Brokenshire vows to do all he can in bid to avoid an election
Secretary of State James Brokenshire has said he will continue to push for a resolution to the crisis engulfing Stormont - despite Sinn Fein insisting that a snap election is a must.
Mr Brokenshire acknowledged that a poll is a "high probability" but said he would keep engaging with the parties in a bid to avert it.
If consensus on a range of disputes between Sinn Fein and the DUP is not achieved by Monday, Mr Brokenshire is obliged by law to call an election, potentially for late February or early March.
"My focus is on the here and now, on what can be achieved now, on what opportunities there are, what the potential may be to bring people together, rather than see people be driven further apart," he said.
Mr Brokenshire warned that finding agreement would be harder on the other side of a divisive election.
Mr Brokenshire and Irish foreign affairs minister Charlie Flanagan are holding separate bilateral meetings with Stormont parties in an effort to chart a way through the crisis.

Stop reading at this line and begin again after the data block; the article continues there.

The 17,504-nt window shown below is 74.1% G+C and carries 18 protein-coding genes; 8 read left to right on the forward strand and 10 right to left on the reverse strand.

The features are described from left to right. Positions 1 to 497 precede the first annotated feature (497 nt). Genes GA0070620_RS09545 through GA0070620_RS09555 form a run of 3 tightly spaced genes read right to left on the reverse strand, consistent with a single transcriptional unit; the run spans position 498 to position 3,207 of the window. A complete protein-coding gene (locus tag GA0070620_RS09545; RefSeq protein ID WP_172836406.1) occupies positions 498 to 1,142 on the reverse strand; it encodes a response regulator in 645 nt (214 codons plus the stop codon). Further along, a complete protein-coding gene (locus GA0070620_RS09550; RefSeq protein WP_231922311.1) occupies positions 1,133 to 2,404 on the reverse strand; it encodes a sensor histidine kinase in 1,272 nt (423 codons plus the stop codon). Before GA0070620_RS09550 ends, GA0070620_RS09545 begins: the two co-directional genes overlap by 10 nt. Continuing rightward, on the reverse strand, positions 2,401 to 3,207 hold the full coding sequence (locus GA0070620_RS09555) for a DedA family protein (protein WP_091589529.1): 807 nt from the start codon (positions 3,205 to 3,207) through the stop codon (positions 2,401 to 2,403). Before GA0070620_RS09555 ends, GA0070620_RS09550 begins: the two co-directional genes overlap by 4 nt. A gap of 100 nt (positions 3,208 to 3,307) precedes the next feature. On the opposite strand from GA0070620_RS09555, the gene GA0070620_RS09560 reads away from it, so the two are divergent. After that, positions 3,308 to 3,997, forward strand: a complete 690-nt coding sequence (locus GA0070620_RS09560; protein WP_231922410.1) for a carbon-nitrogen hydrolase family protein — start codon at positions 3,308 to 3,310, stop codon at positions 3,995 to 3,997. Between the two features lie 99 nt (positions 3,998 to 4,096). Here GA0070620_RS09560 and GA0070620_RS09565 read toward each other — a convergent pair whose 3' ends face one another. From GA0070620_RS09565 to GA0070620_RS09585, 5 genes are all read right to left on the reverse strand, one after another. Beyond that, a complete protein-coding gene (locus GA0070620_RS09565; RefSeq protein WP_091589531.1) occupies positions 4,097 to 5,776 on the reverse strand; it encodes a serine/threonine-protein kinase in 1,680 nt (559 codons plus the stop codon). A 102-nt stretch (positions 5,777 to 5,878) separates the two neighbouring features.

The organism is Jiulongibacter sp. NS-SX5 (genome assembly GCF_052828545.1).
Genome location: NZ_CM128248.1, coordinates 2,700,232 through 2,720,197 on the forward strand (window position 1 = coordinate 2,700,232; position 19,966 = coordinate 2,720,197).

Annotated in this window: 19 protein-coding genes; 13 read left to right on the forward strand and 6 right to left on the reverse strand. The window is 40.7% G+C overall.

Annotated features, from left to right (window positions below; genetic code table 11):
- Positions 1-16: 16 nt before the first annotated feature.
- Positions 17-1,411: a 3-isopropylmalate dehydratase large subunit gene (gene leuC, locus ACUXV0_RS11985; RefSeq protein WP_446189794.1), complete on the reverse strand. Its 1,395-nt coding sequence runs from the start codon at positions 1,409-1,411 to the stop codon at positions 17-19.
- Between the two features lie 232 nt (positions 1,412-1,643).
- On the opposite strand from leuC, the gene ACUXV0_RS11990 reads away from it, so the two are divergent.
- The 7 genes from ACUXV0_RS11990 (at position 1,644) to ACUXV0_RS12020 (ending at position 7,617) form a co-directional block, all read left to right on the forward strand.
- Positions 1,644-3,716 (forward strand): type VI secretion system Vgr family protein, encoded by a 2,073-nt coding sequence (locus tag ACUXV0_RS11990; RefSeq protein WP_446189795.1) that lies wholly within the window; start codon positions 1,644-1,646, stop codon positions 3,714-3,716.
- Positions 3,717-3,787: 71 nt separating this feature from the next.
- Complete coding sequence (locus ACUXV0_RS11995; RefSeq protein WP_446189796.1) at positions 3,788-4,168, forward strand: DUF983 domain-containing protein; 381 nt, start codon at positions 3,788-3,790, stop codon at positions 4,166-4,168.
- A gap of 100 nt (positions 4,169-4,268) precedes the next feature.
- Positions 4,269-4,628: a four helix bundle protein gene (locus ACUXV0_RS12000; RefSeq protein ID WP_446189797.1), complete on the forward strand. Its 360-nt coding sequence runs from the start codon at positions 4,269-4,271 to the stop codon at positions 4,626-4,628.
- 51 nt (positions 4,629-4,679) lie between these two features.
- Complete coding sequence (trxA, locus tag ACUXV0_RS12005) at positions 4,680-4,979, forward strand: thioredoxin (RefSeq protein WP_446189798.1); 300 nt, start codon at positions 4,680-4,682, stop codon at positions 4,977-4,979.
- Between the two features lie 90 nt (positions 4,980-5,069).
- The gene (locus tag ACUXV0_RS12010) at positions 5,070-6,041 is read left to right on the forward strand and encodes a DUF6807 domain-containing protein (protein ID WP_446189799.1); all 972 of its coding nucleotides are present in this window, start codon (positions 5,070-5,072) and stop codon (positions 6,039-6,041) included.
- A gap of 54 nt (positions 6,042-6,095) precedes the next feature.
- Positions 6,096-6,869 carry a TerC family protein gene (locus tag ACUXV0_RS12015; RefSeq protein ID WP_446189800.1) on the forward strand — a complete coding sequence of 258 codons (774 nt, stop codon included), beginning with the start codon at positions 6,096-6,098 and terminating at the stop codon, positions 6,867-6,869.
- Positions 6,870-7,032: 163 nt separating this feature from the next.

The latest twists in a week of high drama at Stormont came as Theresa May made clear in the Commons that events in Belfast would not derail the Government's timetable for leaving the European Union.
The Prime Minister rejected a challenge from Scottish National Party MP Angus Robertson to postpone the start of EU withdrawal talks under Article 50 because, he argued, Northern Ireland would be left without a voice in the process.
On Tuesday evening, Mrs May and Taoiseach Enda Kenny discussed the growing crisis on the phone.
A Downing Street spokesman said they both "recognised the difficulties and seriousness of the situation in Northern Ireland and how important it was to work together - with the Irish Government and the parties of Northern Ireland - to find a solution.
"In addition, they spoke about how Mr Brokenshire and Mr Flanagan will be working very closely together over the next few days and months to support the parties of Northern Ireland in finding a resolution."